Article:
Clean Streets Matter to London
27 July 2011
In times of austerity, when cuts to local government funding appear almost daily in the news headlines, how do residents of London prioritise public services? And, are these priorities changing in the face of this increasingly challenging financial climate?
This research, co-funded by London Councils and Keep Britain Tidy, explores London residents’ priorities for spend. More specifically, it investigates where local environmental quality (LEQ) and related anti-social behaviour (ASB) issues feature amongst a set of broader public service priorities and asks why this might be.
At the heart of this research project is a desire to understand how these changing priorities impact on the ways in which residents would like authority bodies to go about tackling the issues. Are the general public more or less likely to tolerate the use of fixed penalty notices (fines), for instance? Do they see fines as an acceptable (and successful) route to behaviour change in a ‘cuts’ prevalent political environment?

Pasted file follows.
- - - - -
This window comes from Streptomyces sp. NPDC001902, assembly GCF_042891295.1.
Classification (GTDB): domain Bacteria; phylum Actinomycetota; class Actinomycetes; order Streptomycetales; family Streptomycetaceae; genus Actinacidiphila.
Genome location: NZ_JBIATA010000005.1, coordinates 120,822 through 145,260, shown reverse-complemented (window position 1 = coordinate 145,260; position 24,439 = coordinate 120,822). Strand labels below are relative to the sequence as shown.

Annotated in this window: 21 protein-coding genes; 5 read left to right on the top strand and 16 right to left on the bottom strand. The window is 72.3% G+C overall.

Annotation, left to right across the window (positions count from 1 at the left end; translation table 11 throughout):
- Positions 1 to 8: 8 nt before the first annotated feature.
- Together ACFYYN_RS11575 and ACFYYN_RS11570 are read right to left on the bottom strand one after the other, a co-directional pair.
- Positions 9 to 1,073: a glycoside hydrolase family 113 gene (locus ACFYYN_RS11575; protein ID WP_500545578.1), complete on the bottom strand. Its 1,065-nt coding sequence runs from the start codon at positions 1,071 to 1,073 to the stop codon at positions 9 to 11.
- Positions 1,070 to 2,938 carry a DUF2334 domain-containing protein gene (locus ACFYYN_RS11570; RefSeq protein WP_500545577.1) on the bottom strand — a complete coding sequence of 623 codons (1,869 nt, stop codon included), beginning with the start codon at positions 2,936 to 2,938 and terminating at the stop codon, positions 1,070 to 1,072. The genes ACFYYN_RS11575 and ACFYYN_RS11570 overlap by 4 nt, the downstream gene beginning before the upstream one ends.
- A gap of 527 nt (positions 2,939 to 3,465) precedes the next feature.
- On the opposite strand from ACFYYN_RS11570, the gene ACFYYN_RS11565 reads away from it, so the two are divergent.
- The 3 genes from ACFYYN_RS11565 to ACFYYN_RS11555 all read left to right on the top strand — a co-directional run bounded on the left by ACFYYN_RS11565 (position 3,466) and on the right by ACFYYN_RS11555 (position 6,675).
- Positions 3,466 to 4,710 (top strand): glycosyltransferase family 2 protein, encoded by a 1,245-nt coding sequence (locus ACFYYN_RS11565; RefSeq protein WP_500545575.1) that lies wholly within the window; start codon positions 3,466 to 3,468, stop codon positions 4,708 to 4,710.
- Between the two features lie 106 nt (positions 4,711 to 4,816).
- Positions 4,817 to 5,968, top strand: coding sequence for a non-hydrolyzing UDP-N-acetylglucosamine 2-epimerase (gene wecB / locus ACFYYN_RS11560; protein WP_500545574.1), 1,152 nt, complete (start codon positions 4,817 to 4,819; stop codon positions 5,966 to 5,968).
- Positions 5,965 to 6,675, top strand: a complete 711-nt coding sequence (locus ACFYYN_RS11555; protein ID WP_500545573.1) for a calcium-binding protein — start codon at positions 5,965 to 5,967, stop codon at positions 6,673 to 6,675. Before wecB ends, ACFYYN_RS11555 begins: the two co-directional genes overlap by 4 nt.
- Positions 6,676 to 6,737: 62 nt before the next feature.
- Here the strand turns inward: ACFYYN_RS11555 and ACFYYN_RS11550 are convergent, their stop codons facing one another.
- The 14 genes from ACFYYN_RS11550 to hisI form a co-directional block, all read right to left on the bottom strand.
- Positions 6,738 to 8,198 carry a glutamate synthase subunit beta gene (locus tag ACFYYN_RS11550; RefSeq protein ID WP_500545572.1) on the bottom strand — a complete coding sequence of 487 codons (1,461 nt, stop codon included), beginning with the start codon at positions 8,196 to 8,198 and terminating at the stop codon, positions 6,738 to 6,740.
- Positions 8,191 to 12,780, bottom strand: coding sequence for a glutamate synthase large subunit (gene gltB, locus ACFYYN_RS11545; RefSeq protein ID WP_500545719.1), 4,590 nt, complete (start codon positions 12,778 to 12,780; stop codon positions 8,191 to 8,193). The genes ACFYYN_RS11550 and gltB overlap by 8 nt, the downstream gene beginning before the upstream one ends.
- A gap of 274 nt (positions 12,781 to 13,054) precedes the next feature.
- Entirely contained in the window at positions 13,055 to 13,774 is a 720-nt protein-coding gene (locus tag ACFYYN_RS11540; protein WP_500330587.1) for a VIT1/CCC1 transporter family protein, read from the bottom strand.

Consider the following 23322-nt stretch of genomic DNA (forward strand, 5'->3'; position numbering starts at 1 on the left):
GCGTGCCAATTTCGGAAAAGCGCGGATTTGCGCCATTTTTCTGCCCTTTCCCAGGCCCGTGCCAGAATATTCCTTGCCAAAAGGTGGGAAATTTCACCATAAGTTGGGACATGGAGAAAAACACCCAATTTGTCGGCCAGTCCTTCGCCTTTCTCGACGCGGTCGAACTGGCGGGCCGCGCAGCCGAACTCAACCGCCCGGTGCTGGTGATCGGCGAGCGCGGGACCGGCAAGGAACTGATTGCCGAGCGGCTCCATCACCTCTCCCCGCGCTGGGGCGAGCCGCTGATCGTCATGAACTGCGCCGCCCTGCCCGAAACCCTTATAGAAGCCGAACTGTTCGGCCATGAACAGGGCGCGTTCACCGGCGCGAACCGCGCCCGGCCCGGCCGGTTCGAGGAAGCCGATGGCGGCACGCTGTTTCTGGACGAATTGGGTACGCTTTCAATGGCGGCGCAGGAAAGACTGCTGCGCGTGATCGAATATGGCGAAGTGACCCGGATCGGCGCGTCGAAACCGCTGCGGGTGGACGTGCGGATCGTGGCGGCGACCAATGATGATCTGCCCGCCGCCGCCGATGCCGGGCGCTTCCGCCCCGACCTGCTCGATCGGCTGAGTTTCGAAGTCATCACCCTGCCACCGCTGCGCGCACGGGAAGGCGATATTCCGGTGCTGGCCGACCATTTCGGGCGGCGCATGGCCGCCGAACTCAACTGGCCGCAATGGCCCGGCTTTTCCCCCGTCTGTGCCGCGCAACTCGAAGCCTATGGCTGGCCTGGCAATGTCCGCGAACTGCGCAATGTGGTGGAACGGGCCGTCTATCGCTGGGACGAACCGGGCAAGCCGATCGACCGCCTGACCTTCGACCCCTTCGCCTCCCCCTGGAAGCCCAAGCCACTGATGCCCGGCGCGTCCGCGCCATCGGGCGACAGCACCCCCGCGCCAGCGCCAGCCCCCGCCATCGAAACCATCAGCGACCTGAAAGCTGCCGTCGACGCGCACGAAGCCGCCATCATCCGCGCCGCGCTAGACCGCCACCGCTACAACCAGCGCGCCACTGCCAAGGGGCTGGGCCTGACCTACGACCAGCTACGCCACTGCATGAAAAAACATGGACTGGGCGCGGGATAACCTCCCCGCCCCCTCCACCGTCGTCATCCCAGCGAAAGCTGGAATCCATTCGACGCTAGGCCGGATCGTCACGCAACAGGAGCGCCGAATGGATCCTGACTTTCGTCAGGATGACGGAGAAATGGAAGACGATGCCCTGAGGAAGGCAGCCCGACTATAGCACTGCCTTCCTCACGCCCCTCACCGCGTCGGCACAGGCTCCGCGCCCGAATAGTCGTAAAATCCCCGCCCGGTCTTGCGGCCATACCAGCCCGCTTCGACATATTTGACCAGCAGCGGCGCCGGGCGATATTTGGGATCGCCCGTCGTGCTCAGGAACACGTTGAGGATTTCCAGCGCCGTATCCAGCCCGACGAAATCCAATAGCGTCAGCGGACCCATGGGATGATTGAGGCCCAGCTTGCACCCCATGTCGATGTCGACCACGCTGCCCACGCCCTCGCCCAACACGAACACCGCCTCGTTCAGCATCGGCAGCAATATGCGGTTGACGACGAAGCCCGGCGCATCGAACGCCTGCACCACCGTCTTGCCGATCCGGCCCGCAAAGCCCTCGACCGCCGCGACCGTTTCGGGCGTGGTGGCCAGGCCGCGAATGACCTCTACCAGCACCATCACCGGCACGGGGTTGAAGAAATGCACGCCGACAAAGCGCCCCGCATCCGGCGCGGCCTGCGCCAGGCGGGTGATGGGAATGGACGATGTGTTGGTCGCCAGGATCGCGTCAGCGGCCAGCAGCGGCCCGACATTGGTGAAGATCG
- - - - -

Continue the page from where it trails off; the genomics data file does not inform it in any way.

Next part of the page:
Putting the residents in charge of their own ‘budgets’, the research explores the degree to which residents see enforcement as an acceptable source of revenue, what residents are willing to contribute towards the issues personally (time, for example) and what other approaches and techniques are most likely to change poor environmental behaviours and encourage people to ‘do the right thing’.
Download the executive summary, or the full research report below.
Local environmental quality in times of austerity - implications and exec summary
Local environmental quality in times of austerity - full research report